Consequently, it is putting a heavy burden on the people. It has now become a major political issue; I would say, the most important political issue today. There is not much meaning in claiming that it is needed for development. The Central government has other options. State governments have no option: either you get this money or you don’t do it because you cannot borrow, you don’t have any other taxation power, and whatever money is given by the Centre is strictly as per the Finance Commission’s prescriptions. So, there is no option for State governments.
The question is, is the tax on petroleum high? Petroleum is relatively inelastic in demand and all over the world there is high tax on petrol. Not just in India. It may be argued, in India it is relatively much higher than most other countries. But I would say it is a level which people in India are used to. What has upset the equilibrium is this unparalleled increase in excise duty made by the Central government. The earlier level could have been maintained; people had accepted that level for so many decades. But the Centre has increased the excise duty rate in an unprecedented way and triggered an excessive increase in the price. So, it is the Centre that has to take action.
Some States have reduced the VAT rates. It is claimed that the States are getting a huge share of the increased excise duty.
Kerala has reduced VAT. It is true that there is an argument that the States are the major beneficiaries of increases in the prices of petroleum products. Now, almost the entire increase in excise duty has been through [the increase in] additional special duty. It is not part of the basic excise duty. Only basic excise duty is shareable with the States, under Finance Commission norms. As per the existing duty structure, 72.97 per cent and 39.58 per cent [for petrol and diesel respectively] of Central excise duty is outside the divisible pool of taxes that can be shared with the States. The Government of India has actually been denying the States their share, by increasing not the basic excise duty, but the non-shareable special or additional excise duty. But when the price of petrol rises, since the State VAT is ad valorem , the States also stand to gain. They get the tax on the additional rise in price. But what we are saying is, let the Government of India reduce the price. We will lose that ad valorem benefit. We are happy with that.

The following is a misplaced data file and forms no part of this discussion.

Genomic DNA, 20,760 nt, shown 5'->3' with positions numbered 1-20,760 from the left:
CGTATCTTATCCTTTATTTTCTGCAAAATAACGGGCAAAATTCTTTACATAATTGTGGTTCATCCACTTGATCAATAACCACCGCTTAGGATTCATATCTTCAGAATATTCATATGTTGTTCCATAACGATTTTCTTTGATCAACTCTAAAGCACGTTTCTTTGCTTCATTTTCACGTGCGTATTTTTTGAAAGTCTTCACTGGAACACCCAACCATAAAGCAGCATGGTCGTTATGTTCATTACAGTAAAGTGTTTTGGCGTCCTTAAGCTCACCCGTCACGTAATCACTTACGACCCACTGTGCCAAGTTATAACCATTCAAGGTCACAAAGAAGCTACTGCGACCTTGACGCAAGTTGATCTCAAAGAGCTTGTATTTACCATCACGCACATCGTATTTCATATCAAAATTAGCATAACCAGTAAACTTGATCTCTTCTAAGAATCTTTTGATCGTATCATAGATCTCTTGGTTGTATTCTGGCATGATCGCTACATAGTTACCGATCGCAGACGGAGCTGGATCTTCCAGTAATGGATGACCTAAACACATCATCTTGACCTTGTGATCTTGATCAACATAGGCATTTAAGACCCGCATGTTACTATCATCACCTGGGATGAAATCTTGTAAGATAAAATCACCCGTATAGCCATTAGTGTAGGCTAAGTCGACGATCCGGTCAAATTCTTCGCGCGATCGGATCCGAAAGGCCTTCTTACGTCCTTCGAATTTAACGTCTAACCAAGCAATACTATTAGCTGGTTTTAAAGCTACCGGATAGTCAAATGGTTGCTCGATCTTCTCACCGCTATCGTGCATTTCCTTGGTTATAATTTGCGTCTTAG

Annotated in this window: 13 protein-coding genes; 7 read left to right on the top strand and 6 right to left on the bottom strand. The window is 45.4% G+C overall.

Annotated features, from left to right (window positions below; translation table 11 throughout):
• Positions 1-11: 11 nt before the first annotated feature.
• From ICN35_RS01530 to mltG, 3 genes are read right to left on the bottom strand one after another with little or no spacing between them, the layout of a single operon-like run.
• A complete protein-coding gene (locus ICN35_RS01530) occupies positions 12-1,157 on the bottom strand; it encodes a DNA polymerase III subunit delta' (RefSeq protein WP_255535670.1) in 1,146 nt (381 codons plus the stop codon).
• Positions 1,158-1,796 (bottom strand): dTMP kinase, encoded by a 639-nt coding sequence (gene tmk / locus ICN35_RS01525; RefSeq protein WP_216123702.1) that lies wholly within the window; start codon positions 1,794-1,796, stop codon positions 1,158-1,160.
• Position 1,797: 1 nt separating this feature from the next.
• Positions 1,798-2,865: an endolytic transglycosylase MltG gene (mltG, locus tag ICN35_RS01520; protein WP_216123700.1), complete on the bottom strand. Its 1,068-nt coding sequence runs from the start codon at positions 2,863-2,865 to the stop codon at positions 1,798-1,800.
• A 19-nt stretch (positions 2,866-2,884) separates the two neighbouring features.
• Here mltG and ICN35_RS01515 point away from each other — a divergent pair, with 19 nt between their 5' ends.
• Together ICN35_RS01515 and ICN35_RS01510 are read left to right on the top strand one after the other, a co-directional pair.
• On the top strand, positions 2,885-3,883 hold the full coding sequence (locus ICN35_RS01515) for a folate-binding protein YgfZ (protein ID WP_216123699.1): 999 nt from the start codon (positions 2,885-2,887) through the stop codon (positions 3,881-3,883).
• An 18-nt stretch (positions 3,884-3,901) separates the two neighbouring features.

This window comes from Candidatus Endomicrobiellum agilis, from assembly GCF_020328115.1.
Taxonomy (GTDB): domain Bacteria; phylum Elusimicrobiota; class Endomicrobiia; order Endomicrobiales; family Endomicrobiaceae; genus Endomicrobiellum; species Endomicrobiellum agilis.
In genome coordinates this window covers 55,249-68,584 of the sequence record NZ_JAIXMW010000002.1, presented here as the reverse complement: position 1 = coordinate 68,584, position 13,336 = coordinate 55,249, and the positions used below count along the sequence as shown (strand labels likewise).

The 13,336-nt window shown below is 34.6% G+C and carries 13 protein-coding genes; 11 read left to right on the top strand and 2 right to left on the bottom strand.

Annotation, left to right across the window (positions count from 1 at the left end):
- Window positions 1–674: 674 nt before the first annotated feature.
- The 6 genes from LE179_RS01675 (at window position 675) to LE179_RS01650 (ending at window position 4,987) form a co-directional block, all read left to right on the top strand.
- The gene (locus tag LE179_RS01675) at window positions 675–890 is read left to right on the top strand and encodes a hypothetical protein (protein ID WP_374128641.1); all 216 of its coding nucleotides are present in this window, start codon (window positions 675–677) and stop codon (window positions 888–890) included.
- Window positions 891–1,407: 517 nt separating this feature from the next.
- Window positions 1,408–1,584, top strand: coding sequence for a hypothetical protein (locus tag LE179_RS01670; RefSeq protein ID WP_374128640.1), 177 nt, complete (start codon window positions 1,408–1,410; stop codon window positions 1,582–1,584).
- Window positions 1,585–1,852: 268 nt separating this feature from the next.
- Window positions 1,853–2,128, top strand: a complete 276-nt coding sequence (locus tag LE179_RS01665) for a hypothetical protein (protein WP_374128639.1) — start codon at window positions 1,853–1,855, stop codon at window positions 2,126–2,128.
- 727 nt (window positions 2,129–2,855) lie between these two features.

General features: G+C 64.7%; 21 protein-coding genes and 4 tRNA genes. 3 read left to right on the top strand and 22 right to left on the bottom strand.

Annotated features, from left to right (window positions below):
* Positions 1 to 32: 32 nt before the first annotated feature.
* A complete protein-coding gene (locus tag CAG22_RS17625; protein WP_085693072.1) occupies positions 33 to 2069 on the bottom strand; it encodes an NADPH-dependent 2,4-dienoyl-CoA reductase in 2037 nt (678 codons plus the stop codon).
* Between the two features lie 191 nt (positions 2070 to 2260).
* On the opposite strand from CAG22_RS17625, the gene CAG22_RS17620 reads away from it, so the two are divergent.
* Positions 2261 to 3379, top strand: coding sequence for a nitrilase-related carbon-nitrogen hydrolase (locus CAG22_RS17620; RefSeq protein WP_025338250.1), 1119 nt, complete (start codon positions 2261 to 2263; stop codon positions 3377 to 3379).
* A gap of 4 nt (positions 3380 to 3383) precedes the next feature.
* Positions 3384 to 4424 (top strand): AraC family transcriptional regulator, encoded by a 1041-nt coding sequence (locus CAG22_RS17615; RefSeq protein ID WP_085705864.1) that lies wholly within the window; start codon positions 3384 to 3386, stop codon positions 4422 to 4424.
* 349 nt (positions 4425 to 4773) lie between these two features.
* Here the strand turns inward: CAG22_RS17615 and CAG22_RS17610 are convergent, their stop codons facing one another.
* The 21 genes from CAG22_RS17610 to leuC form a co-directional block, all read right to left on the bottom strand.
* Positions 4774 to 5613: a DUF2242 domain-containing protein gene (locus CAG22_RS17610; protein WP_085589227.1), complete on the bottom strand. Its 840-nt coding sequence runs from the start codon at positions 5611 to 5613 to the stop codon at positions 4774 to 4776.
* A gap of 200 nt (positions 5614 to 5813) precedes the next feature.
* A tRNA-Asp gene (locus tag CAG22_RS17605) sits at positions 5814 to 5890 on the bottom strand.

Nobody is demanding otherwise. In fact, otherwise we will have to move to a situation where States will have to go on tweaking the price to keep revenue neutral. Whenever the price is rising, we will have to reduce the State rates and whenever the price is falling, we will have to increase the rates. I don’t think that is a bright idea. Therefore, let the Government of India roll back the hiked excise duty.